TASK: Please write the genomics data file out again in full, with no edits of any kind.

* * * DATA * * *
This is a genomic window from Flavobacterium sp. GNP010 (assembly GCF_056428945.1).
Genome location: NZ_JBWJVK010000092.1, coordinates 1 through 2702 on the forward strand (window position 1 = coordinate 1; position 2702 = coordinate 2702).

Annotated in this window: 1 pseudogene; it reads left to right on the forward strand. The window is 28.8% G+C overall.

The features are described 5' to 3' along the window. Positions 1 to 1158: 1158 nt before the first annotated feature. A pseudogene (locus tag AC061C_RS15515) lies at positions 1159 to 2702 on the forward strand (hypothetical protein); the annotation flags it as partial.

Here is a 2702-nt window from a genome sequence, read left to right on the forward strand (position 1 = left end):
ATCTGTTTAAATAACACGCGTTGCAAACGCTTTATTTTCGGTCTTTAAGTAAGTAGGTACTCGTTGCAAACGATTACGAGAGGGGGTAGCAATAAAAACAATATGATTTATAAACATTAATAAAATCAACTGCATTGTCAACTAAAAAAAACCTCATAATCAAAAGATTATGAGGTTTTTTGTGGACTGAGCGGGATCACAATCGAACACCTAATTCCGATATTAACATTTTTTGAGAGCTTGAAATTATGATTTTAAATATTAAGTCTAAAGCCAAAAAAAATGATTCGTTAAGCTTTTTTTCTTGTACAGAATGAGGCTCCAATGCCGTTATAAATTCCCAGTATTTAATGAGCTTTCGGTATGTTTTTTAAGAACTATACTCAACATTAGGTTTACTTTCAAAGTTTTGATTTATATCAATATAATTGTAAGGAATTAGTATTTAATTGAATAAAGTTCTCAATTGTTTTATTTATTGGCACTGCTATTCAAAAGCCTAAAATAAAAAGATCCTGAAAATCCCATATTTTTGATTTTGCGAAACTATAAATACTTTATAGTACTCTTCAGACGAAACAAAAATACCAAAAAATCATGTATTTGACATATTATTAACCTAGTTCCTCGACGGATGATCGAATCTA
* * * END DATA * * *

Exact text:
This is a genomic window from Flavobacterium sp. GNP010 (assembly GCF_056428945.1).
Genome location: NZ_JBWJVK010000092.1, coordinates 1 through 2702 on the forward strand (window position 1 = coordinate 1; position 2702 = coordinate 2702).

Annotated in this window: 1 pseudogene; it reads left to right on the forward strand. The window is 28.8% G+C overall.

The features are described 5' to 3' along the window. Positions 1 to 1158: 1158 nt before the first annotated feature. A pseudogene (locus tag AC061C_RS15515) lies at positions 1159 to 2702 on the forward strand (hypothetical protein); the annotation flags it as partial.

Here is a 2702-nt window from a genome sequence, read left to right on the forward strand (position 1 = left end):
ATCTGTTTAAATAACACGCGTTGCAAACGCTTTATTTTCGGTCTTTAAGTAAGTAGGTACTCGTTGCAAACGATTACGAGAGGGGGTAGCAATAAAAACAATATGATTTATAAACATTAATAAAATCAACTGCATTGTCAACTAAAAAAAACCTCATAATCAAAAGATTATGAGGTTTTTTGTGGACTGAGCGGGATCACAATCGAACACCTAATTCCGATATTAACATTTTTTGAGAGCTTGAAATTATGATTTTAAATATTAAGTCTAAAGCCAAAAAAAATGATTCGTTAAGCTTTTTTTCTTGTACAGAATGAGGCTCCAATGCCGTTATAAATTCCCAGTATTTAATGAGCTTTCGGTATGTTTTTTAAGAACTATACTCAACATTAGGTTTACTTTCAAAGTTTTGATTTATATCAATATAATTGTAAGGAATTAGTATTTAATTGAATAAAGTTCTCAATTGTTTTATTTATTGGCACTGCTATTCAAAAGCCTAAAATAAAAAGATCCTGAAAATCCCATATTTTTGATTTTGCGAAACTATAAATACTTTATAGTACTCTTCAGACGAAACAAAAATACCAAAAAATCATGTATTTGACATATTATTAACCTAGTTCCTCGACGGATGATCGAATCTA